Monday, 25 October 2010

We3 by Grant Morris and Frank Quitely

We3 is a graphic novel that I stumbled upon whilst browsing Amazon.
I had never before heard of the book, but instantly found it intriguing.
The story is about three mechanically enhanced animals that are part of a government experiment to create the ultimate weapon.
The animals find a way to escape, and find themselves having to run, hide and fight to survive against the army pursuing them.

The animals, simply named 1 (dog), 2 (cat) and 3 (rabbit), are very strange and unique characters.
They are all pets that had been kidnapped from the near-bye city, and anybody who owns the pets of there own will recognise aspects of there personalities that really makes you feel for the characters.

The animals, who refer to themselves as "We3", have a limited ability to talk.
They almost have a language of there own, that can be tricky to understand at points, but truly adds to the unique brilliance of the characters.
This all adds to the great amount of sympathy and sorrow you feel for We3 throughout the book.

Just under 100 pages, We3 is fairly short read, but despite its size, it packs a real punch.
Not only is the book deeply emotional, it manages to fit in a very clear message for animal rights.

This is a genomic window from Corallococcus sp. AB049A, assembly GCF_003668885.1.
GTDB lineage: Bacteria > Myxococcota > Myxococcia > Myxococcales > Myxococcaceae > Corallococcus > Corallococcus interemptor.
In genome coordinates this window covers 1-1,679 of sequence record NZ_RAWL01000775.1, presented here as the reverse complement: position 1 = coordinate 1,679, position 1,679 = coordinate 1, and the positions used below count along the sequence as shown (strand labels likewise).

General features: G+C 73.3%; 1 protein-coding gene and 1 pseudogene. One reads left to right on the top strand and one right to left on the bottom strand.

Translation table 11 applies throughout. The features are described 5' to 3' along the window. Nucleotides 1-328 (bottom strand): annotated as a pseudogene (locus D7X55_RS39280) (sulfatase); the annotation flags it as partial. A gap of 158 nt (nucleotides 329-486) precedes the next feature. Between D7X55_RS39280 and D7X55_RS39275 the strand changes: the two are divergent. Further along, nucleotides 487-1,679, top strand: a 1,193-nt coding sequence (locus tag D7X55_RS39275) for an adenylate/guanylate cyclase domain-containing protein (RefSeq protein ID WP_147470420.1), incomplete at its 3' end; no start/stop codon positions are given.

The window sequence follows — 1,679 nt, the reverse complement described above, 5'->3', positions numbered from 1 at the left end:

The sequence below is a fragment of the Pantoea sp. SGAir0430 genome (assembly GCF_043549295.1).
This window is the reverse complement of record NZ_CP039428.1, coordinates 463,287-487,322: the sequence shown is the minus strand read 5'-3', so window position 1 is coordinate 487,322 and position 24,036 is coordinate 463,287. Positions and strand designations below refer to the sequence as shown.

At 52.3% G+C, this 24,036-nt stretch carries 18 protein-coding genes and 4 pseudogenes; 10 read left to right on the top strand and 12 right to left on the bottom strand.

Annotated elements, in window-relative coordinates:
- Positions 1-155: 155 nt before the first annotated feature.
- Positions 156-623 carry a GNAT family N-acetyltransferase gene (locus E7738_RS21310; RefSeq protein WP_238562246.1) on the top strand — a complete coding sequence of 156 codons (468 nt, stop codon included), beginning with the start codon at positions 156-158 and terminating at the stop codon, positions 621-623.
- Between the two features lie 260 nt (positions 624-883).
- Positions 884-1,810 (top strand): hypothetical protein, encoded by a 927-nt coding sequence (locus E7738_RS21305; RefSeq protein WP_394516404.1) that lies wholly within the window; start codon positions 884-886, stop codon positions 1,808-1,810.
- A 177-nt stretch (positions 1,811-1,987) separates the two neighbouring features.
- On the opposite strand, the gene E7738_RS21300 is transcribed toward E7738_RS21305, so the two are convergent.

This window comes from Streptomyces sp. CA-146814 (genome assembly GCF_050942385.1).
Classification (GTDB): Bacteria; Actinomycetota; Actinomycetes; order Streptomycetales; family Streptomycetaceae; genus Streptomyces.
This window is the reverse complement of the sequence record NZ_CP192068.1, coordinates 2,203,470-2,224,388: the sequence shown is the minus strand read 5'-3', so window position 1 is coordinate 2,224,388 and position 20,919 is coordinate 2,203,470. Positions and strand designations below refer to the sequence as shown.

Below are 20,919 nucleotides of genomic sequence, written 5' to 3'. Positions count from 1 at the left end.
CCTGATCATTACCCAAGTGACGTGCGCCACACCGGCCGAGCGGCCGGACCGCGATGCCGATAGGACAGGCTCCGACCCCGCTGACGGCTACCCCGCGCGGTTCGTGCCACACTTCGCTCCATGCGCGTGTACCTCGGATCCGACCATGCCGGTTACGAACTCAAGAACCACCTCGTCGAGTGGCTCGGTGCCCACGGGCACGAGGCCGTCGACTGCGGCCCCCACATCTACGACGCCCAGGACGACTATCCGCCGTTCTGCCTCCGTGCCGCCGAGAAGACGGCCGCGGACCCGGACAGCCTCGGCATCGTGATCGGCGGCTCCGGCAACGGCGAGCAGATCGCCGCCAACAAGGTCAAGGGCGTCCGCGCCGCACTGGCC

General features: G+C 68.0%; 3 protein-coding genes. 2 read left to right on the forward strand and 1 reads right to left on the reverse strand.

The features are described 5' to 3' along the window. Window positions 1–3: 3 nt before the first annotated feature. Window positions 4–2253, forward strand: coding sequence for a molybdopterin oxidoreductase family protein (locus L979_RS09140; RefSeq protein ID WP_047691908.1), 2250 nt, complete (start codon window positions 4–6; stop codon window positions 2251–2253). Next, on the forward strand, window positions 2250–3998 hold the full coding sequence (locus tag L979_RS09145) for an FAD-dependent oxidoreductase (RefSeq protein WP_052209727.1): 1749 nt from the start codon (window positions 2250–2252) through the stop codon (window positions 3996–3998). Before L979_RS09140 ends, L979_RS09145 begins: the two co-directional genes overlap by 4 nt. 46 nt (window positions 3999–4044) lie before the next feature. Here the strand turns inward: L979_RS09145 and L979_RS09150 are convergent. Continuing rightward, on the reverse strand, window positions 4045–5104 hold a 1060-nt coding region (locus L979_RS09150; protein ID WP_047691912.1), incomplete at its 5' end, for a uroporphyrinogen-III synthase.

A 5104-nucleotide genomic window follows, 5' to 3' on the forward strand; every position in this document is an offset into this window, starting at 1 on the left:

There are some moments in the book that can really make you think about what these animals are experiencing, and I can confidently say that out of all the comics I have read, this one has easily gained the strongest emotional response out of me.
The art, by Frank Quitely, is amazingly done.
Despite the characters being animals, as well as being encased in large suits of robotic armour, there expressions show extremely well.
There are certain pages in the book that are the equivalent of an all you can eat buffet for the eyes.
Everything from the page layout, to the amount of detail put into the drawings is far beyond what many comics achieve.
The use of layout is particularly impressive during the action sequences, where the charact
ers become almost animated in the way there movements are shown.
This can sometimes be a problem however, as some pages can be very difficult to follow if you do not take the time to carefully analyse everything that is happening within the panels.

I feel that many of the sequences in the comic could have had a much better impact if the book had been longer, and so more time could be taken to illustrate the events as they unfold.
There is one section towards the end of the book, which I can only best describe as a "boss" encounter without giving too much away, could have been much more dramatic were it given more pages.That isn't to say that the pages are lacking in any way, but it can be very easy to read parts without picking up on everything that happened in the panels.
We3 is an incredibly written, and illustrated book.
Beautiful, emotional, meaningful and epic are all words that anybody who has read this book will no doubt agree describe the contents.

Anybody who loves well written, unique, emotional stories with impressive art should buythis book.
But for those of you who may be more delicate hearted, this is not a particularly happy story.

Doodle of my cat Beefy as a We3 character.
We3 is written by Grant Morrison, with art by Frank Quitely, and is published by Titan Books.